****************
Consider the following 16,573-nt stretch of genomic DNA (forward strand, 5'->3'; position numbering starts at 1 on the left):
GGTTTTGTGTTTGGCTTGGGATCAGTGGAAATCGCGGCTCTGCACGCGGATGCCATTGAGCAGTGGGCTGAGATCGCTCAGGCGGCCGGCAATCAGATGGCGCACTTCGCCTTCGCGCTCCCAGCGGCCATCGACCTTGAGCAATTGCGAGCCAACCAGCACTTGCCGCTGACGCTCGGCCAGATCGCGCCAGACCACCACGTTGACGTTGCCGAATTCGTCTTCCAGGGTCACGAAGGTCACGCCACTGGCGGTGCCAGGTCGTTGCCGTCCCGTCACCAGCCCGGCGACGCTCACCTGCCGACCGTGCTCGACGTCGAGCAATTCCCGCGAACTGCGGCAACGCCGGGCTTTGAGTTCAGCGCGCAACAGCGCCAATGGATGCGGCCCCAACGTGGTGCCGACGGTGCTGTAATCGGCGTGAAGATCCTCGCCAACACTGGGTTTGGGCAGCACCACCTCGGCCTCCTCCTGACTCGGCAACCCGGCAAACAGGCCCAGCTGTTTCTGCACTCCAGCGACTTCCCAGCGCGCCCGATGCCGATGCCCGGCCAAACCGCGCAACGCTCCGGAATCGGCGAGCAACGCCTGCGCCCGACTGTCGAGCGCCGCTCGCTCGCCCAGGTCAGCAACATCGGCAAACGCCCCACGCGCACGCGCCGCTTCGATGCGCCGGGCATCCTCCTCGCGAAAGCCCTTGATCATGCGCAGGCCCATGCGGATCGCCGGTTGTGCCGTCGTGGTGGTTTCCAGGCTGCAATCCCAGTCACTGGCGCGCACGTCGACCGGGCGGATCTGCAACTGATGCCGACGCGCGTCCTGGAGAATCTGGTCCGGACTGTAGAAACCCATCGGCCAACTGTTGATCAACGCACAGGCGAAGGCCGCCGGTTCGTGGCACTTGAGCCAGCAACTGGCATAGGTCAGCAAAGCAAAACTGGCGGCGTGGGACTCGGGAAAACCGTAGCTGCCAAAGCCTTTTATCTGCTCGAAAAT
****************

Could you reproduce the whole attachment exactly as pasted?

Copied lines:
Consider the following 16,573-nt stretch of genomic DNA (forward strand, 5'->3'; position numbering starts at 1 on the left):
GGTTTTGTGTTTGGCTTGGGATCAGTGGAAATCGCGGCTCTGCACGCGGATGCCATTGAGCAGTGGGCTGAGATCGCTCAGGCGGCCGGCAATCAGATGGCGCACTTCGCCTTCGCGCTCCCAGCGGCCATCGACCTTGAGCAATTGCGAGCCAACCAGCACTTGCCGCTGACGCTCGGCCAGATCGCGCCAGACCACCACGTTGACGTTGCCGAATTCGTCTTCCAGGGTCACGAAGGTCACGCCACTGGCGGTGCCAGGTCGTTGCCGTCCCGTCACCAGCCCGGCGACGCTCACCTGCCGACCGTGCTCGACGTCGAGCAATTCCCGCGAACTGCGGCAACGCCGGGCTTTGAGTTCAGCGCGCAACAGCGCCAATGGATGCGGCCCCAACGTGGTGCCGACGGTGCTGTAATCGGCGTGAAGATCCTCGCCAACACTGGGTTTGGGCAGCACCACCTCGGCCTCCTCCTGACTCGGCAACCCGGCAAACAGGCCCAGCTGTTTCTGCACTCCAGCGACTTCCCAGCGCGCCCGATGCCGATGCCCGGCCAAACCGCGCAACGCTCCGGAATCGGCGAGCAACGCCTGCGCCCGACTGTCGAGCGCCGCTCGCTCGCCCAGGTCAGCAACATCGGCAAACGCCCCACGCGCACGCGCCGCTTCGATGCGCCGGGCATCCTCCTCGCGAAAGCCCTTGATCATGCGCAGGCCCATGCGGATCGCCGGTTGTGCCGTCGTGGTGGTTTCCAGGCTGCAATCCCAGTCACTGGCGCGCACGTCGACCGGGCGGATCTGCAACTGATGCCGACGCGCGTCCTGGAGAATCTGGTCCGGACTGTAGAAACCCATCGGCCAACTGTTGATCAACGCACAGGCGAAGGCCGCCGGTTCGTGGCACTTGAGCCAGCAACTGGCATAGGTCAGCAAAGCAAAACTGGCGGCGTGGGACTCGGGAAAACCGTAGCTGCCAAAGCCTTTTATCTGCTCGAAAAT